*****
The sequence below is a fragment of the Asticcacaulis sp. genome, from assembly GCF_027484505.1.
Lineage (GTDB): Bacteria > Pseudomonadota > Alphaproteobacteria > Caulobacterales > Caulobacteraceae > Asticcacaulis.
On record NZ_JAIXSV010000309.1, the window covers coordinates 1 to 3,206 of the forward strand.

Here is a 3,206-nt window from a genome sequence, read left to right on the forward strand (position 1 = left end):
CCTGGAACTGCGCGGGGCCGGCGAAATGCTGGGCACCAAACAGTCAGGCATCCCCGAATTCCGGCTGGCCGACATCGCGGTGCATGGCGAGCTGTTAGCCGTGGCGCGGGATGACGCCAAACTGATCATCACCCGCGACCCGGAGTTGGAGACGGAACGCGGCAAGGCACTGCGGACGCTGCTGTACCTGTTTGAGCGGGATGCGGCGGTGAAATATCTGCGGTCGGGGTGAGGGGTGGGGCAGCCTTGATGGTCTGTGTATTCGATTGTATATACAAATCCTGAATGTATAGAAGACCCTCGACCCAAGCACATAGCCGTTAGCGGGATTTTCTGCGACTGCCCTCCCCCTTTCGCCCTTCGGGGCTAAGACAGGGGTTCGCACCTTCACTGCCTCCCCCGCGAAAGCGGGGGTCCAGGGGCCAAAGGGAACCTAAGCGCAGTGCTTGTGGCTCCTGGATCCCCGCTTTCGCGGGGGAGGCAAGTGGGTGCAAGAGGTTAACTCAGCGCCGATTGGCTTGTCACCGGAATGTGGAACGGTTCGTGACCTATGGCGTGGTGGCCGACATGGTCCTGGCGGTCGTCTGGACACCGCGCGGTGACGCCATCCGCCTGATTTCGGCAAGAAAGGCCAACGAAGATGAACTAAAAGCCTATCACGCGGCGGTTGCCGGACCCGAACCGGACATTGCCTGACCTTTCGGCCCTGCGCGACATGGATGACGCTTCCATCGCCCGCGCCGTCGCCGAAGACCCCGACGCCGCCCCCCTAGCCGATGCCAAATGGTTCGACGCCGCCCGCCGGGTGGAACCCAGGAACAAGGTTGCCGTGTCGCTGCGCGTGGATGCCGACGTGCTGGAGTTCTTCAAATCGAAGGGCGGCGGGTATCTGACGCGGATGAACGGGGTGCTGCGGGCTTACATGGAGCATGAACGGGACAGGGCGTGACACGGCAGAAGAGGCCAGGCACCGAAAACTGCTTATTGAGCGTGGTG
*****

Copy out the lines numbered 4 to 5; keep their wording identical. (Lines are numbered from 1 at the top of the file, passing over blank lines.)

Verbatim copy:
Here is a 3,206-nt window from a genome sequence, read left to right on the forward strand (position 1 = left end):
CCTGGAACTGCGCGGGGCCGGCGAAATGCTGGGCACCAAACAGTCAGGCATCCCCGAATTCCGGCTGGCCGACATCGCGGTGCATGGCGAGCTGTTAGCCGTGGCGCGGGATGACGCCAAACTGATCATCACCCGCGACCCGGAGTTGGAGACGGAACGCGGCAAGGCACTGCGGACGCTGCTGTACCTGTTTGAGCGGGATGCGGCGGTGAAATATCTGCGGTCGGGGTGAGGGGTGGGGCAGCCTTGATGGTCTGTGTATTCGATTGTATATACAAATCCTGAATGTATAGAAGACCCTCGACCCAAGCACATAGCCGTTAGCGGGATTTTCTGCGACTGCCCTCCCCCTTTCGCCCTTCGGGGCTAAGACAGGGGTTCGCACCTTCACTGCCTCCCCCGCGAAAGCGGGGGTCCAGGGGCCAAAGGGAACCTAAGCGCAGTGCTTGTGGCTCCTGGATCCCCGCTTTCGCGGGGGAGGCAAGTGGGTGCAAGAGGTTAACTCAGCGCCGATTGGCTTGTCACCGGAATGTGGAACGGTTCGTGACCTATGGCGTGGTGGCCGACATGGTCCTGGCGGTCGTCTGGACACCGCGCGGTGACGCCATCCGCCTGATTTCGGCAAGAAAGGCCAACGAAGATGAACTAAAAGCCTATCACGCGGCGGTTGCCGGACCCGAACCGGACATTGCCTGACCTTTCGGCCCTGCGCGACATGGATGACGCTTCCATCGCCCGCGCCGTCGCCGAAGACCCCGACGCCGCCCCCCTAGCCGATGCCAAATGGTTCGACGCCGCCCGCCGGGTGGAACCCAGGAACAAGGTTGCCGTGTCGCTGCGCGTGGATGCCGACGTGCTGGAGTTCTTCAAATCGAAGGGCGGCGGGTATCTGACGCGGATGAACGGGGTGCTGCGGGCTTACATGGAGCATGAACGGGACAGGGCGTGACACGGCAGAAGAGGCCAGGCACCGAAAACTGCTTATTGAGCGTGGTG